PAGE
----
How to be a Good Developer

I was fortunate enough to be asked to talk to Wadsworth High School students again at today's High School Career Day. It was a very well organized event and I was proud to be a part of it. I have had quite a few role models that helped shape my personal tech journey and I like to give back when possible.

While last years talk focused on a mixture of entrepreneurship and tech, this year I wanted to talk more about differentiating yourself in an industry that's attracting more and more people everyday. The following are a few of the topics we covered in case it's helpful to someone else.

Do What You Love

I've found the easiest way for me to learn new things are do to the things that interest me, and constantly learning new things is very important to your development as a developer.

Thankfully my desire to program on the web turned into a pretty good career as well.

An important thing to remember is that at some point in your personal development you will reach a point where you become stuck. The amount of knowledge you have yet to achieve will leave you confused about where to go next. I've found that focusing on the things that interest me and not the new and shiny worked quite well. One thing will lead to another in tech, but you should never get discouraged with the expectation that you should learn it all.

Speak Out

I owe a lot of my company's growth the local special interest groups that I found through sites like meetup.com. I ended up with an entire network of amazingly smart and helpful people that have allowed my business to spread word of mouth.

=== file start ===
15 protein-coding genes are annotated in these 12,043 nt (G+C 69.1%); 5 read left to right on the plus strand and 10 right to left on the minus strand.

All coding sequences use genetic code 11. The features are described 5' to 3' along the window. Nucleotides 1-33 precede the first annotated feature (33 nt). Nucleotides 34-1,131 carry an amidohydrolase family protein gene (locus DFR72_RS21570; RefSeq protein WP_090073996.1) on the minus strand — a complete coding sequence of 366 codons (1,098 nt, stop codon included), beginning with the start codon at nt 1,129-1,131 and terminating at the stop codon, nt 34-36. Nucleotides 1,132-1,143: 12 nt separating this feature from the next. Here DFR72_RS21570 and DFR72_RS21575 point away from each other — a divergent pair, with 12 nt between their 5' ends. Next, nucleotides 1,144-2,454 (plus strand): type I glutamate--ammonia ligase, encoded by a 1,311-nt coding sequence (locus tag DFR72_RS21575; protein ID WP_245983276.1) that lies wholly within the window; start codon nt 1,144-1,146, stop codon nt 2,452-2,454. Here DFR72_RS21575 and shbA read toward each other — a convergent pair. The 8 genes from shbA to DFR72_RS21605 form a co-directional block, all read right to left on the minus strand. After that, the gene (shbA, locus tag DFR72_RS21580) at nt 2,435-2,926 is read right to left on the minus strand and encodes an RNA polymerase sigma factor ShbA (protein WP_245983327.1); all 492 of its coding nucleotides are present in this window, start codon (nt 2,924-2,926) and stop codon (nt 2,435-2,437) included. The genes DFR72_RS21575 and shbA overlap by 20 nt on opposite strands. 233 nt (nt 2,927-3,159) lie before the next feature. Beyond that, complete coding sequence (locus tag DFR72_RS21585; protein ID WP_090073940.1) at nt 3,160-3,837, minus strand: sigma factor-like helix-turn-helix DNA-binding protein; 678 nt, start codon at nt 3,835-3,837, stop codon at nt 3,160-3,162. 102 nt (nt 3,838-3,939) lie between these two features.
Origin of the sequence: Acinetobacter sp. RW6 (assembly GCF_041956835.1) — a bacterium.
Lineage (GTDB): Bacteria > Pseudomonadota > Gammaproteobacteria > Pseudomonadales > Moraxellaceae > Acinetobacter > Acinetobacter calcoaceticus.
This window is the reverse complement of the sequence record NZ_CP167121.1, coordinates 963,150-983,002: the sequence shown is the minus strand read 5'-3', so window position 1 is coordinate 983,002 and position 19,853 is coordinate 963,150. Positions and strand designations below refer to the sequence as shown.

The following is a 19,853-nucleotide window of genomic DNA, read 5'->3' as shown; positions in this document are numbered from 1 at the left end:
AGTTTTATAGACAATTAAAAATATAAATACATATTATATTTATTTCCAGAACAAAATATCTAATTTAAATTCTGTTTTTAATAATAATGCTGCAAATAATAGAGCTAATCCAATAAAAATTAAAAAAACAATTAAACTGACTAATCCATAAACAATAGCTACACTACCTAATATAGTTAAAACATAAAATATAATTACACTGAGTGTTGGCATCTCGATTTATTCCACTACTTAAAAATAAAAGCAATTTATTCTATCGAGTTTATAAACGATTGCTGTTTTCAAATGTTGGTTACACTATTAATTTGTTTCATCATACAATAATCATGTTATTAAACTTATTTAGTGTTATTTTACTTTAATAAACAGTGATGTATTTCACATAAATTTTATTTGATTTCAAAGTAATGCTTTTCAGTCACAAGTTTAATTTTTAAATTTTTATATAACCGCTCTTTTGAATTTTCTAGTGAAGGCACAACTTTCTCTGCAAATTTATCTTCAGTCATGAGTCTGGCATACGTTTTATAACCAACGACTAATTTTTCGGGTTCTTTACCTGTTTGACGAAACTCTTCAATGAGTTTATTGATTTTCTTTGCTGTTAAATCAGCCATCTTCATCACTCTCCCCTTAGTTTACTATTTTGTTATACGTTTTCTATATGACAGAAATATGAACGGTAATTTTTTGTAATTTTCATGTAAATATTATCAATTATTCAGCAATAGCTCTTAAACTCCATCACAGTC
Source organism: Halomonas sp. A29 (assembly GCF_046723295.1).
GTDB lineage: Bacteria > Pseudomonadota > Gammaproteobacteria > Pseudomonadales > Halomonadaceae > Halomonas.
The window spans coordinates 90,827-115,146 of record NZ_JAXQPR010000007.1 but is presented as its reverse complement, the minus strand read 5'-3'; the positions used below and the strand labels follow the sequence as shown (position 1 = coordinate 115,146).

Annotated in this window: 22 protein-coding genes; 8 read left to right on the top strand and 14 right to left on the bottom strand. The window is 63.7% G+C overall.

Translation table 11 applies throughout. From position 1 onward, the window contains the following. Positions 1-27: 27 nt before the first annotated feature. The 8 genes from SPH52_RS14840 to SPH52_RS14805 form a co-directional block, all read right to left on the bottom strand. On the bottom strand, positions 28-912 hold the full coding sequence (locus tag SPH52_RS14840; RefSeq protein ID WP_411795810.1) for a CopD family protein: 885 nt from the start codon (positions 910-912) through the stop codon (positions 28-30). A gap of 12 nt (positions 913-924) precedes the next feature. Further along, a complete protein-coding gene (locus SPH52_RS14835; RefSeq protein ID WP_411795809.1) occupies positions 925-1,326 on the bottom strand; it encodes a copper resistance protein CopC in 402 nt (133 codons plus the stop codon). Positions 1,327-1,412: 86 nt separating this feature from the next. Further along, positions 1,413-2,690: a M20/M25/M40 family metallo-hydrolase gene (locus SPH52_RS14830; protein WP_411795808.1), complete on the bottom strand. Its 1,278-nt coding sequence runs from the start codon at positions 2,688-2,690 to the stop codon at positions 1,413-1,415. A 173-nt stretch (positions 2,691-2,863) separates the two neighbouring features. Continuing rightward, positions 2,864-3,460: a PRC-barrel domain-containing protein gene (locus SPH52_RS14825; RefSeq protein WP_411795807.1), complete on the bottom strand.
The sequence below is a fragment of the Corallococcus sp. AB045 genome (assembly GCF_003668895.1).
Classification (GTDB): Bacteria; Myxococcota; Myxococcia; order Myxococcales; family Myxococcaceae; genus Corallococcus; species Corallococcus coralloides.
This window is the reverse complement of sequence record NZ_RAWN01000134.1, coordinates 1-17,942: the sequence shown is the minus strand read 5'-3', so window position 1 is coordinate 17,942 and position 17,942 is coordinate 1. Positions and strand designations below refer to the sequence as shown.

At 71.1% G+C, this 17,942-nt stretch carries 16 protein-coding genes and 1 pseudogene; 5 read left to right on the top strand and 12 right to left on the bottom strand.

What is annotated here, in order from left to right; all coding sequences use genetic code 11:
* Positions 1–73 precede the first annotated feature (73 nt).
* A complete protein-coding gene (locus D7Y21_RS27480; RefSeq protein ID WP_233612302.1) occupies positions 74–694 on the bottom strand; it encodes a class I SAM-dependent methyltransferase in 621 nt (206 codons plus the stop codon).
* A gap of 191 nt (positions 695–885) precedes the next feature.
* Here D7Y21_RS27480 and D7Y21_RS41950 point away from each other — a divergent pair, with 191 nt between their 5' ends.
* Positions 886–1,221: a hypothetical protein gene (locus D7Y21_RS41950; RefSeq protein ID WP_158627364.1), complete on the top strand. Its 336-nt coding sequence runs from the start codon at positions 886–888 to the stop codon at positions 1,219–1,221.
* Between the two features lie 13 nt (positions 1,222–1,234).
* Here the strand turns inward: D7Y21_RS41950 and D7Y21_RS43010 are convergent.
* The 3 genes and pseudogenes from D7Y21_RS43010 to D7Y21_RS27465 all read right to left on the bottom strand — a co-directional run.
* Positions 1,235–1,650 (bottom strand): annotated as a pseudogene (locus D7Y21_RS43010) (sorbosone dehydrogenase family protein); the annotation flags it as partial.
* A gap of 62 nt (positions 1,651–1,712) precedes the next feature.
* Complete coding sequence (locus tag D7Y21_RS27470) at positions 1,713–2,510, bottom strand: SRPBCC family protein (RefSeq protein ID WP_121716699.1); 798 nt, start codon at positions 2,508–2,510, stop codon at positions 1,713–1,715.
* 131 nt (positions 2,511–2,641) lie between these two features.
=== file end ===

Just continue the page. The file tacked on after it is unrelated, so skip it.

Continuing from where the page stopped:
We grew together, learned together, and helped each other meet our career goals.

For me, giving a talk at meetups led to speaking at conferences which were an excellent way to be viewed as a subject matter expert. You'll need to back up your words, but if you're constantly learning new things that's not a problem.

On the Job Experience

Nothing can beat actual on-the-job experience. I encouraged all attendees to take advantage of co-op / internship programs to find out more about how their desired industries operate in the day to day. Find out if you'll enjoy programming for the rest of your life as quickly as you can to avoid a costly change down the road.

Outside of working for other companies, you can do things to showcase your aspiration and talent by tinkering on side projects or even contributing to open source development. As you learn more about programming languages, libraries, and frameworks you'll be introduced to an entire world of opportunities to show off. Take advantage of it.

Finally, feel free to reach out to the company's you admire and ask if you can learn more about how they work. You may even be able to hang out and shadow them for a day to learn more about what skills they are looking for so you can direct your own personal education.

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